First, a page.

By Timothy Aderman
This week, the Council on Foreign Relations’ fellow, Micah Zenko, wrote in Foreign Policy magazine that “[t]errorism is booming almost everywhere but in the United States.” Hyperboles aside, Zenko is spot on.
This might seem to contradict recent news stories including the shooting of several African-American church-goers in Charleston, South Carolina. However, Zenko relies on a clear definition of what constitutes terrorism. This definition is found in 22 U.S. Code Section 2656f(d) – Annual country report on terrorism. To be considered a terrorist by the U.S. government, one must be a “subnational group[s] or clandestine agent[s]…” The alleged Charleston Massacre shooter, Dylann Roof, was neither. It should be noted that other agencies have internal definitions that may differ according to the respective agency’s mission but are not necessarily binding.
Micah Zenko continues by quantifying annual terrorist attacks between 2000 and 2014. He notes that “[s]ome 63 percent of all attacks occurred in just six countries: Iraq, Pakistan, Afghanistan, India, Nigeria, and Syria. The death count for those killed globally by terrorists stands at 1,907 in 2004 before spiking to 14,602 in 2005. Between 2005 and 2014, the death count does not go below 11,000. In comparison to the global sum, 27.78 U.S. citizens were killed, on average, each year between 2002 – 2014. U.S. citizens killed by terrorists composed less than 1% of the global sum every year between 2005 and 2014. In short, U.S. citizens are disproportionately less likely to be killed by terrorists than other nationalities.
As noted in the article, numbers do not tell the whole story. The spike in U.S. deaths occurs in 2001. This correlates to the 9/11 hijackings and subsequent attacks on September 11, 2001. These numbers are readily understandable. 2004 marked the rise of Iraq’s Mahdi Army that would later encourage deepening sectarian divides leading to civil war yet. Yet, at the time, the Mahdi Army’s rise did not spike the death count. It is the following year, 2005, when the gross spike in deaths is seen.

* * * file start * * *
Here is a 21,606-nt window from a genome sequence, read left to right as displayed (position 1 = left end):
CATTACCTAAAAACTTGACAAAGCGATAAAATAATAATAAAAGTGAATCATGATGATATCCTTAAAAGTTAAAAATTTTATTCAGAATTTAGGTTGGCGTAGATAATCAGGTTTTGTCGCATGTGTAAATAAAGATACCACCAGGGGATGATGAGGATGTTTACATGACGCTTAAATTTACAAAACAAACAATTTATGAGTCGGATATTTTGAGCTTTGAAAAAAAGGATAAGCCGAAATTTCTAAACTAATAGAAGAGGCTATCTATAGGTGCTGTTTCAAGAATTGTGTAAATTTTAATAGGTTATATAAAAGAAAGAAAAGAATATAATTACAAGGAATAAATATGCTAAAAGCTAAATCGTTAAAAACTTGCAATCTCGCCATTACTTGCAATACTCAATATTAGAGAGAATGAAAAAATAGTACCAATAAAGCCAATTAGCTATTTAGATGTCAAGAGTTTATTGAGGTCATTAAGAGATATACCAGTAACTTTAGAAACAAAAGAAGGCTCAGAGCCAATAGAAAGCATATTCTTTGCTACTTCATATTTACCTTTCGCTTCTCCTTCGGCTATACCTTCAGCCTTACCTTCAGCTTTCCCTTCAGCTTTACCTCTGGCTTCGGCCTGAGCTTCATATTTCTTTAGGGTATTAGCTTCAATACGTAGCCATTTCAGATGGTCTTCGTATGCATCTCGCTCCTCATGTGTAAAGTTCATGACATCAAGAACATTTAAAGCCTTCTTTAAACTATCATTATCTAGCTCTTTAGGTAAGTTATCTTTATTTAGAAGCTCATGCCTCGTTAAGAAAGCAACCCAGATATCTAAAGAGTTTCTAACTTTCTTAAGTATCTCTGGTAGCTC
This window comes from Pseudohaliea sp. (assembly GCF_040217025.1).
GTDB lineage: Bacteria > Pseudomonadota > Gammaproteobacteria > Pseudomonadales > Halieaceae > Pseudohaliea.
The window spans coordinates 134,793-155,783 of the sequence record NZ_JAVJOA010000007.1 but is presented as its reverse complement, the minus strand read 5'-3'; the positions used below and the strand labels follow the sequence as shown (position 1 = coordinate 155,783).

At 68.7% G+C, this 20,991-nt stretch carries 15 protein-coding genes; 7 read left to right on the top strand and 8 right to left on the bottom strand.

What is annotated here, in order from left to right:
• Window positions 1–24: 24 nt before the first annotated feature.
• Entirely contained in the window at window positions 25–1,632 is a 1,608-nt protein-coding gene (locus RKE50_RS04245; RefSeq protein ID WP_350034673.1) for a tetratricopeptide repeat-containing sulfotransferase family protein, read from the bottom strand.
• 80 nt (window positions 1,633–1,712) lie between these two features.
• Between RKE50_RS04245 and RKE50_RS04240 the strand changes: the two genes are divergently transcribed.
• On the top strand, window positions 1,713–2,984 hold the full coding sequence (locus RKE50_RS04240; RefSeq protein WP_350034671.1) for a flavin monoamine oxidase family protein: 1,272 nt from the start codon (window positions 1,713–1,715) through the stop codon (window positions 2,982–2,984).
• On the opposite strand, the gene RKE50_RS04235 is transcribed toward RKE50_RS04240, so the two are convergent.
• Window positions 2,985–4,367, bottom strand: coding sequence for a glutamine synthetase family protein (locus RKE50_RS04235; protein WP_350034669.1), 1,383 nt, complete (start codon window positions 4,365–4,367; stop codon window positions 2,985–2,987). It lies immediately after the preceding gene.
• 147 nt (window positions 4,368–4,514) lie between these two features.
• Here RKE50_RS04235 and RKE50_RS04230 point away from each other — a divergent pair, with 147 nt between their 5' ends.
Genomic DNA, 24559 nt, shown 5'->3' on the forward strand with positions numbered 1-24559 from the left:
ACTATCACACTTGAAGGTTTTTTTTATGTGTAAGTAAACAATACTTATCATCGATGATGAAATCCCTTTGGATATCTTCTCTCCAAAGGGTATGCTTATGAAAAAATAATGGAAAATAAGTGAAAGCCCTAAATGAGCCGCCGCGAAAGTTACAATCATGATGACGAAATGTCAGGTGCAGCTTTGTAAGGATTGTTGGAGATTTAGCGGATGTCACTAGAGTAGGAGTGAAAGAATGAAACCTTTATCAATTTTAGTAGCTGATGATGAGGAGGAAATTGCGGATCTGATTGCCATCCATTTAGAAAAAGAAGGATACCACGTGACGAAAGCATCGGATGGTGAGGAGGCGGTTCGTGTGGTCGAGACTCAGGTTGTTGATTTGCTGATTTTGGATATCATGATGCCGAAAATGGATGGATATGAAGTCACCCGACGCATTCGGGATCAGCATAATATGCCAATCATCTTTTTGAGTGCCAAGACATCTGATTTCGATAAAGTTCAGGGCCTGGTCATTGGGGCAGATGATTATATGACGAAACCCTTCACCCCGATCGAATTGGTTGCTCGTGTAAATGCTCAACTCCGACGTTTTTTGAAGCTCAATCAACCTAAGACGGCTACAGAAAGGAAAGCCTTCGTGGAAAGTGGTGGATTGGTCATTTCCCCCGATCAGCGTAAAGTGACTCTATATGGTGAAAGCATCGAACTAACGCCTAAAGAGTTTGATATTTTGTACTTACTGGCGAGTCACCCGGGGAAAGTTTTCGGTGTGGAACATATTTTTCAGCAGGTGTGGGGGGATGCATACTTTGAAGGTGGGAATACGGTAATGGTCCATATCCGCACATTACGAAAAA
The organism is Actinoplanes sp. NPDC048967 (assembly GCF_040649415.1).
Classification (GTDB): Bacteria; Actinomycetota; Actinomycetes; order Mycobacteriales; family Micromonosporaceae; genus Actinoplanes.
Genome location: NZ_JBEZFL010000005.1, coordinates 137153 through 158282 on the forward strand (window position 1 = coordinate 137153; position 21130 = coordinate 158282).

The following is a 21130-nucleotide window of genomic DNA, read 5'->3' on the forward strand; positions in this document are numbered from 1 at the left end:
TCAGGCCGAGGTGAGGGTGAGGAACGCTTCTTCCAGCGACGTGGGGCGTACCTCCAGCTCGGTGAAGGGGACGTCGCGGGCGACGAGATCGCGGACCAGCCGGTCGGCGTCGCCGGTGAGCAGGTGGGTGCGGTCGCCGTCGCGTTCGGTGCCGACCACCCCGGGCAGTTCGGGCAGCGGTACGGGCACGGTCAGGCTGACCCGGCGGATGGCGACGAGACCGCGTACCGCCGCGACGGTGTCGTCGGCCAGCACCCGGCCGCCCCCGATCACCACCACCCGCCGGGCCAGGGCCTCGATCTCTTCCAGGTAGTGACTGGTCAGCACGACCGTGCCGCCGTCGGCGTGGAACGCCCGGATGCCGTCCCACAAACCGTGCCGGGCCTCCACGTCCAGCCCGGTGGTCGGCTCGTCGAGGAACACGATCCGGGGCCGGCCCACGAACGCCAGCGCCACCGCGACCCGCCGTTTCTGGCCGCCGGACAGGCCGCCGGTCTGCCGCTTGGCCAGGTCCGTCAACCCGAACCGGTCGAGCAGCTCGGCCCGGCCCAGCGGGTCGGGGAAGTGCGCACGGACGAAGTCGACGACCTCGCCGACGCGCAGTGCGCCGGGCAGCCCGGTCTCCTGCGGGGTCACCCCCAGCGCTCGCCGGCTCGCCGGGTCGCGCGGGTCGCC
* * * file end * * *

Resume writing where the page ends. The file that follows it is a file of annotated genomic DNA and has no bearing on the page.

Again, numbers do not tell the whole story. Nigeria being geographically removed from Afghanistan is a clear illustration of this. Why the global increase in civilian deaths at the hands of terrorists? It can be postulated that the U.S. military’s invasion of Afghanistan in 2001 and Iraq in 2003 led to a global ripple effect that was not immediately felt. In a globalized era, this may be entirely plausible.
As new reports indicate the world holds the most internally displaced persons and refugees in history, and other reports cast a dim global landscape overall, the need for hopefulness remains ever great.
Image: 2008 attack on Taj Hotel, Mumbai, India; www.geo.tv